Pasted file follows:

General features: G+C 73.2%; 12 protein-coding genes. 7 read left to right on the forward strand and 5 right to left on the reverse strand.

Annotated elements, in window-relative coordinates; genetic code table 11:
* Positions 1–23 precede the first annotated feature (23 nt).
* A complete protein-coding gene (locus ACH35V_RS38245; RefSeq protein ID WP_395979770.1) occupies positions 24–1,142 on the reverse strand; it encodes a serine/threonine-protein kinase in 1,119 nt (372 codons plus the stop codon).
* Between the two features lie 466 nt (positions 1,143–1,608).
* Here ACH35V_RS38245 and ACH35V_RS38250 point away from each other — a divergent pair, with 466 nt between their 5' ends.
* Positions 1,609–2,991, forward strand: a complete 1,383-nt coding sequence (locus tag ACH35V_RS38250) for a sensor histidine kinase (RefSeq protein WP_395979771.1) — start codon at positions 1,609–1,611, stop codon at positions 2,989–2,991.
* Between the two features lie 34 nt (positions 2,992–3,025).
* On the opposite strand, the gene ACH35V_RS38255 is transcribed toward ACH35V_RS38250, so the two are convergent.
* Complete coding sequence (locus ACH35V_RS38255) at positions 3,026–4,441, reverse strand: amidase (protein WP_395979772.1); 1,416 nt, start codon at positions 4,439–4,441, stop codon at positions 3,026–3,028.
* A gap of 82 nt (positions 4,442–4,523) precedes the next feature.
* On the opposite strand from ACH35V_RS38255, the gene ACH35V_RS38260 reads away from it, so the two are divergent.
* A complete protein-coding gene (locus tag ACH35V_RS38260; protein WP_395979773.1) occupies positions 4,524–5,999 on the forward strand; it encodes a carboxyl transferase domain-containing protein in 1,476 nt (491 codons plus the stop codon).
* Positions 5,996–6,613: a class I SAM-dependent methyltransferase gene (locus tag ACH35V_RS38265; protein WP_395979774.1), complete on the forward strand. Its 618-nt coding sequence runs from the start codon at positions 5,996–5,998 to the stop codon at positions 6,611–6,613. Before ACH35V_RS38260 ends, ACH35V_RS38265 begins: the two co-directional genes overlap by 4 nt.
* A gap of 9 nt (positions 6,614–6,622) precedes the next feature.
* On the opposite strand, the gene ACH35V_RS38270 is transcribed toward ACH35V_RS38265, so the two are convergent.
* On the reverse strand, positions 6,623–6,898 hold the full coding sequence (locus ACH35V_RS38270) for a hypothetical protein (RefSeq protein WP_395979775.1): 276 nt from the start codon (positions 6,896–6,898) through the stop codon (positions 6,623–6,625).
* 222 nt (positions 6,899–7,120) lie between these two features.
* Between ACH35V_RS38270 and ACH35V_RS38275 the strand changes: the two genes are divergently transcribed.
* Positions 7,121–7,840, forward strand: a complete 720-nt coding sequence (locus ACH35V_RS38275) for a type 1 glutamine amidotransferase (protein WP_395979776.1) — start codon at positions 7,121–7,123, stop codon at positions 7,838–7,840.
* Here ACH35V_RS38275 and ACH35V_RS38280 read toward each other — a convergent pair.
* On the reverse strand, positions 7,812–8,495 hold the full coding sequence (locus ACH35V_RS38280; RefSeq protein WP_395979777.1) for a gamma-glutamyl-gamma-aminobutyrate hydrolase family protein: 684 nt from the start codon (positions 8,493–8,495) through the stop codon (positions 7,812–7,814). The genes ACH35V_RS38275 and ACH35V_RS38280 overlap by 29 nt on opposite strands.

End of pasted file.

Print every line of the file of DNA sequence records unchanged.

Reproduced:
General features: G+C 73.2%; 12 protein-coding genes. 7 read left to right on the forward strand and 5 right to left on the reverse strand.

Annotated elements, in window-relative coordinates; genetic code table 11:
* Positions 1–23 precede the first annotated feature (23 nt).
* A complete protein-coding gene (locus ACH35V_RS38245; RefSeq protein ID WP_395979770.1) occupies positions 24–1,142 on the reverse strand; it encodes a serine/threonine-protein kinase in 1,119 nt (372 codons plus the stop codon).
* Between the two features lie 466 nt (positions 1,143–1,608).
* Here ACH35V_RS38245 and ACH35V_RS38250 point away from each other — a divergent pair, with 466 nt between their 5' ends.
* Positions 1,609–2,991, forward strand: a complete 1,383-nt coding sequence (locus tag ACH35V_RS38250) for a sensor histidine kinase (RefSeq protein WP_395979771.1) — start codon at positions 1,609–1,611, stop codon at positions 2,989–2,991.
* Between the two features lie 34 nt (positions 2,992–3,025).
* On the opposite strand, the gene ACH35V_RS38255 is transcribed toward ACH35V_RS38250, so the two are convergent.
* Complete coding sequence (locus ACH35V_RS38255) at positions 3,026–4,441, reverse strand: amidase (protein WP_395979772.1); 1,416 nt, start codon at positions 4,439–4,441, stop codon at positions 3,026–3,028.
* A gap of 82 nt (positions 4,442–4,523) precedes the next feature.
* On the opposite strand from ACH35V_RS38255, the gene ACH35V_RS38260 reads away from it, so the two are divergent.
* A complete protein-coding gene (locus tag ACH35V_RS38260; protein WP_395979773.1) occupies positions 4,524–5,999 on the forward strand; it encodes a carboxyl transferase domain-containing protein in 1,476 nt (491 codons plus the stop codon).
* Positions 5,996–6,613: a class I SAM-dependent methyltransferase gene (locus tag ACH35V_RS38265; protein WP_395979774.1), complete on the forward strand. Its 618-nt coding sequence runs from the start codon at positions 5,996–5,998 to the stop codon at positions 6,611–6,613. Before ACH35V_RS38260 ends, ACH35V_RS38265 begins: the two co-directional genes overlap by 4 nt.
* A gap of 9 nt (positions 6,614–6,622) precedes the next feature.
* On the opposite strand, the gene ACH35V_RS38270 is transcribed toward ACH35V_RS38265, so the two are convergent.
* On the reverse strand, positions 6,623–6,898 hold the full coding sequence (locus ACH35V_RS38270) for a hypothetical protein (RefSeq protein WP_395979775.1): 276 nt from the start codon (positions 6,896–6,898) through the stop codon (positions 6,623–6,625).
* 222 nt (positions 6,899–7,120) lie between these two features.
* Between ACH35V_RS38270 and ACH35V_RS38275 the strand changes: the two genes are divergently transcribed.
* Positions 7,121–7,840, forward strand: a complete 720-nt coding sequence (locus ACH35V_RS38275) for a type 1 glutamine amidotransferase (protein WP_395979776.1) — start codon at positions 7,121–7,123, stop codon at positions 7,838–7,840.
* Here ACH35V_RS38275 and ACH35V_RS38280 read toward each other — a convergent pair.
* On the reverse strand, positions 7,812–8,495 hold the full coding sequence (locus ACH35V_RS38280; RefSeq protein WP_395979777.1) for a gamma-glutamyl-gamma-aminobutyrate hydrolase family protein: 684 nt from the start codon (positions 8,493–8,495) through the stop codon (positions 7,812–7,814). The genes ACH35V_RS38275 and ACH35V_RS38280 overlap by 29 nt on opposite strands.